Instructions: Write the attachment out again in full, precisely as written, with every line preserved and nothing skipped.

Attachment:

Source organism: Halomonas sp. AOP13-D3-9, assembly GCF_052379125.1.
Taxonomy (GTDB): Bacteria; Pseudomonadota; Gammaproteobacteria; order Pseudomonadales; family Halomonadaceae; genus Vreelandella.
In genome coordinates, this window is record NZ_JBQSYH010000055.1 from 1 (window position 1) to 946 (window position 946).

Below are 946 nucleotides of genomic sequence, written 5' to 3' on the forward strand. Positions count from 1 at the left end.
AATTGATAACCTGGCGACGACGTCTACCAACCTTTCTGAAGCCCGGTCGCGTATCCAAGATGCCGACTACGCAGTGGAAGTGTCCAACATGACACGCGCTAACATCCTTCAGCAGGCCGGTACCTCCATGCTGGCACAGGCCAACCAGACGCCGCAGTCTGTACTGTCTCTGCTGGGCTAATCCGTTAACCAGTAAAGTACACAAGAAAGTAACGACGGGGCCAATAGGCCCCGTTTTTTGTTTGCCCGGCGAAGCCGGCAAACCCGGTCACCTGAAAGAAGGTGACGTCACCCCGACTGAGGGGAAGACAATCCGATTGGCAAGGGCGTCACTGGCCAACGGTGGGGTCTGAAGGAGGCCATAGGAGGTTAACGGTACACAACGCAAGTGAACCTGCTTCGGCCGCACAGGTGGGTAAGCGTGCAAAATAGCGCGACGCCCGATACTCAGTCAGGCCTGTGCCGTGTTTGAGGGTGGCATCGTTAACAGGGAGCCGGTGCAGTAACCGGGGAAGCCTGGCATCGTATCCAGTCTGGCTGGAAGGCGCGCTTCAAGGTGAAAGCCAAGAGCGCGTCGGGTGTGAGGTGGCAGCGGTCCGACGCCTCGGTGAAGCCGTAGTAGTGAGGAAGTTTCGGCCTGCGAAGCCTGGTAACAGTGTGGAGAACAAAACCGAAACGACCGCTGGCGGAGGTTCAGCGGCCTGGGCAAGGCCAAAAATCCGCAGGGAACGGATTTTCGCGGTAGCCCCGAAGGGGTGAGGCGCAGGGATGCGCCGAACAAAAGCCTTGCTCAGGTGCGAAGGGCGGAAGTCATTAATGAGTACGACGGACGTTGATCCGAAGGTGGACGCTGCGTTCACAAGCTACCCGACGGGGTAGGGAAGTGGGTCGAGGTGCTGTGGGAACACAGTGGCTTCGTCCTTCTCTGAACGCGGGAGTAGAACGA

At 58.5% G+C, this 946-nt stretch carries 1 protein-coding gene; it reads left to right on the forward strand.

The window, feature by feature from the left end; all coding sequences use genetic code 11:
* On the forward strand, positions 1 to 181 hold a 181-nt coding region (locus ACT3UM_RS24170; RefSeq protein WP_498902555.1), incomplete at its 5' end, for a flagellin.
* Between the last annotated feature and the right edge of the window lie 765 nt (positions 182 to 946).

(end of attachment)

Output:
Source organism: Halomonas sp. AOP13-D3-9, assembly GCF_052379125.1.
Taxonomy (GTDB): Bacteria; Pseudomonadota; Gammaproteobacteria; order Pseudomonadales; family Halomonadaceae; genus Vreelandella.
In genome coordinates, this window is record NZ_JBQSYH010000055.1 from 1 (window position 1) to 946 (window position 946).

Below are 946 nucleotides of genomic sequence, written 5' to 3' on the forward strand. Positions count from 1 at the left end.
AATTGATAACCTGGCGACGACGTCTACCAACCTTTCTGAAGCCCGGTCGCGTATCCAAGATGCCGACTACGCAGTGGAAGTGTCCAACATGACACGCGCTAACATCCTTCAGCAGGCCGGTACCTCCATGCTGGCACAGGCCAACCAGACGCCGCAGTCTGTACTGTCTCTGCTGGGCTAATCCGTTAACCAGTAAAGTACACAAGAAAGTAACGACGGGGCCAATAGGCCCCGTTTTTTGTTTGCCCGGCGAAGCCGGCAAACCCGGTCACCTGAAAGAAGGTGACGTCACCCCGACTGAGGGGAAGACAATCCGATTGGCAAGGGCGTCACTGGCCAACGGTGGGGTCTGAAGGAGGCCATAGGAGGTTAACGGTACACAACGCAAGTGAACCTGCTTCGGCCGCACAGGTGGGTAAGCGTGCAAAATAGCGCGACGCCCGATACTCAGTCAGGCCTGTGCCGTGTTTGAGGGTGGCATCGTTAACAGGGAGCCGGTGCAGTAACCGGGGAAGCCTGGCATCGTATCCAGTCTGGCTGGAAGGCGCGCTTCAAGGTGAAAGCCAAGAGCGCGTCGGGTGTGAGGTGGCAGCGGTCCGACGCCTCGGTGAAGCCGTAGTAGTGAGGAAGTTTCGGCCTGCGAAGCCTGGTAACAGTGTGGAGAACAAAACCGAAACGACCGCTGGCGGAGGTTCAGCGGCCTGGGCAAGGCCAAAAATCCGCAGGGAACGGATTTTCGCGGTAGCCCCGAAGGGGTGAGGCGCAGGGATGCGCCGAACAAAAGCCTTGCTCAGGTGCGAAGGGCGGAAGTCATTAATGAGTACGACGGACGTTGATCCGAAGGTGGACGCTGCGTTCACAAGCTACCCGACGGGGTAGGGAAGTGGGTCGAGGTGCTGTGGGAACACAGTGGCTTCGTCCTTCTCTGAACGCGGGAGTAGAACGA

At 58.5% G+C, this 946-nt stretch carries 1 protein-coding gene; it reads left to right on the forward strand.

The window, feature by feature from the left end; all coding sequences use genetic code 11:
* On the forward strand, positions 1 to 181 hold a 181-nt coding region (locus ACT3UM_RS24170; RefSeq protein WP_498902555.1), incomplete at its 5' end, for a flagellin.
* Between the last annotated feature and the right edge of the window lie 765 nt (positions 182 to 946).